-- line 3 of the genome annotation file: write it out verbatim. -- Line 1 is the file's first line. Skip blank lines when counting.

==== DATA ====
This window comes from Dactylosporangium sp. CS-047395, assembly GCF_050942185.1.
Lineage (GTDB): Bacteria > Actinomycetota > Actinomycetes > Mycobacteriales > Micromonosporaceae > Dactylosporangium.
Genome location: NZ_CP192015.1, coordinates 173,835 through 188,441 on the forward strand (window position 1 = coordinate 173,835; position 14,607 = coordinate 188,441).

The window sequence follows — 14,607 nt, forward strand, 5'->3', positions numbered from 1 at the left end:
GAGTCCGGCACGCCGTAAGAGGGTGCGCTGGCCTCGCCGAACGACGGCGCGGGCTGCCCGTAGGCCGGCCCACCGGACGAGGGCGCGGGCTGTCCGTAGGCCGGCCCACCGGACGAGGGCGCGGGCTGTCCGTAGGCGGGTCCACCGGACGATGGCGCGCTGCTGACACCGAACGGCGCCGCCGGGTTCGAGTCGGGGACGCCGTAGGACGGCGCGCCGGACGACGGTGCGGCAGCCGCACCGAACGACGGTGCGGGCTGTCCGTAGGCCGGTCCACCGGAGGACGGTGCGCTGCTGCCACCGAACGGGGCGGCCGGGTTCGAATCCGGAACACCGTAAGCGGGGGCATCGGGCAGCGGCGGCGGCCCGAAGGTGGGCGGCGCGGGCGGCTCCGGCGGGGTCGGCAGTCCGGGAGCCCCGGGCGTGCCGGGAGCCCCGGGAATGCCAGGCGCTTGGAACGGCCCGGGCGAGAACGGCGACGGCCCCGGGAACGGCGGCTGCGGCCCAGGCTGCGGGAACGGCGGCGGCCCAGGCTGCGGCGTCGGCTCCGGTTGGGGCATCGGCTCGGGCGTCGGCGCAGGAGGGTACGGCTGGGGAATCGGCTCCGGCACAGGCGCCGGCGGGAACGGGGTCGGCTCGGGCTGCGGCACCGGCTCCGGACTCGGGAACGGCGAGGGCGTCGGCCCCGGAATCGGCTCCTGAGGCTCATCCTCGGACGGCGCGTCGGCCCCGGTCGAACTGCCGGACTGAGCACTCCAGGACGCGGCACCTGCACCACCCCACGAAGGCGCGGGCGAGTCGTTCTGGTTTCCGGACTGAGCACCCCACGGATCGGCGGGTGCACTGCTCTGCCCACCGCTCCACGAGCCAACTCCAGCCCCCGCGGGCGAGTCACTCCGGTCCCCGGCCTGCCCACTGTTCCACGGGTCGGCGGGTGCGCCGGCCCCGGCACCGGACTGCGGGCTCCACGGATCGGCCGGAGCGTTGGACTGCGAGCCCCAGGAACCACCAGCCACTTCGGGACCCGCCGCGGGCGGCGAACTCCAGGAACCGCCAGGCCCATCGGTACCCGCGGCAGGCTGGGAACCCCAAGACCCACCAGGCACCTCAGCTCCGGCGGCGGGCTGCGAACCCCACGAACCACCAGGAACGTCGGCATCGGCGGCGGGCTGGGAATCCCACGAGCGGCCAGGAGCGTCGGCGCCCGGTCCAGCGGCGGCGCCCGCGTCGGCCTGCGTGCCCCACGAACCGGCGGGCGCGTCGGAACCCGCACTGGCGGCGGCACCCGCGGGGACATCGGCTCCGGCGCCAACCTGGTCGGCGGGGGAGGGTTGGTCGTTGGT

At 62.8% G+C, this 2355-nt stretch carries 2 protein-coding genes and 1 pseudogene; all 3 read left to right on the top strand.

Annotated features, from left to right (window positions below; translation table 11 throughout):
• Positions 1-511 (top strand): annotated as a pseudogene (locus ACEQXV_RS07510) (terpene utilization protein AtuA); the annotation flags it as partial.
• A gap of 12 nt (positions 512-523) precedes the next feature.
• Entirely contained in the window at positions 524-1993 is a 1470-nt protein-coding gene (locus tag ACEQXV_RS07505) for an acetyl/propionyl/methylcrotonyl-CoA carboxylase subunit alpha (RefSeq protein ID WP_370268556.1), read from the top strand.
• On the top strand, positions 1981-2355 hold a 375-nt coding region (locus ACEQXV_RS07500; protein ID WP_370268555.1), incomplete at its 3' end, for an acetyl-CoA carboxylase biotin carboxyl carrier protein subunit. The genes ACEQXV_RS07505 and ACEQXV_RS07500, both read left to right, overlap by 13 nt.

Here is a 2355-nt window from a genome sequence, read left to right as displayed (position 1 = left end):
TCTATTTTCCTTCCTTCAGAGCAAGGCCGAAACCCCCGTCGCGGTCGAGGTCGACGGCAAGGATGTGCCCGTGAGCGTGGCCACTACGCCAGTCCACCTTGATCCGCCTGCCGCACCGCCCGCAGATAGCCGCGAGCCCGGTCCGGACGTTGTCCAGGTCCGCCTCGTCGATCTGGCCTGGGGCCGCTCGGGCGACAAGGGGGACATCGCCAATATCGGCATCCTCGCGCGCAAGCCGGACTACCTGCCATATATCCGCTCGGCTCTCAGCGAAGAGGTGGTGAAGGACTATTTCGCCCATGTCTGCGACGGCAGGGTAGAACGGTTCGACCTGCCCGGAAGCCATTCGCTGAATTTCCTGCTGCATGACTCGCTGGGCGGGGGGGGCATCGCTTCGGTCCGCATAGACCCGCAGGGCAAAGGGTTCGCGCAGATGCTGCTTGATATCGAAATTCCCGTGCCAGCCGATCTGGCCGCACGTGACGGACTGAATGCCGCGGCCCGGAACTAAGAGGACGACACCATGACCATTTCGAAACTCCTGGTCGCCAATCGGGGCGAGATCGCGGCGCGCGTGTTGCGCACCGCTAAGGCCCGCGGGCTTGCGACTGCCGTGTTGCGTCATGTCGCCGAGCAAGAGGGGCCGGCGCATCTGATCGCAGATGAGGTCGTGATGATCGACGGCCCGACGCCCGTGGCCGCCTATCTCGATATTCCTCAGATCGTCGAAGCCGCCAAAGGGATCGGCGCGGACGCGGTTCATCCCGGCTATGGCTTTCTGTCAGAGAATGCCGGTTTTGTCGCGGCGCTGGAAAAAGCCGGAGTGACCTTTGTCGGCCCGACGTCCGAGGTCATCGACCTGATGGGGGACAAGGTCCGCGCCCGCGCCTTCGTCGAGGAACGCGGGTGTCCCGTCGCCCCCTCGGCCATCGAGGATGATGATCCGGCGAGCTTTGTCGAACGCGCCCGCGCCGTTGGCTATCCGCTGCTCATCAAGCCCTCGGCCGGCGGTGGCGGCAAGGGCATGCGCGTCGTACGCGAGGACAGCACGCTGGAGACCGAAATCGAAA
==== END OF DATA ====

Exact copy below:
Genome location: NZ_CP192015.1, coordinates 173,835 through 188,441 on the forward strand (window position 1 = coordinate 173,835; position 14,607 = coordinate 188,441).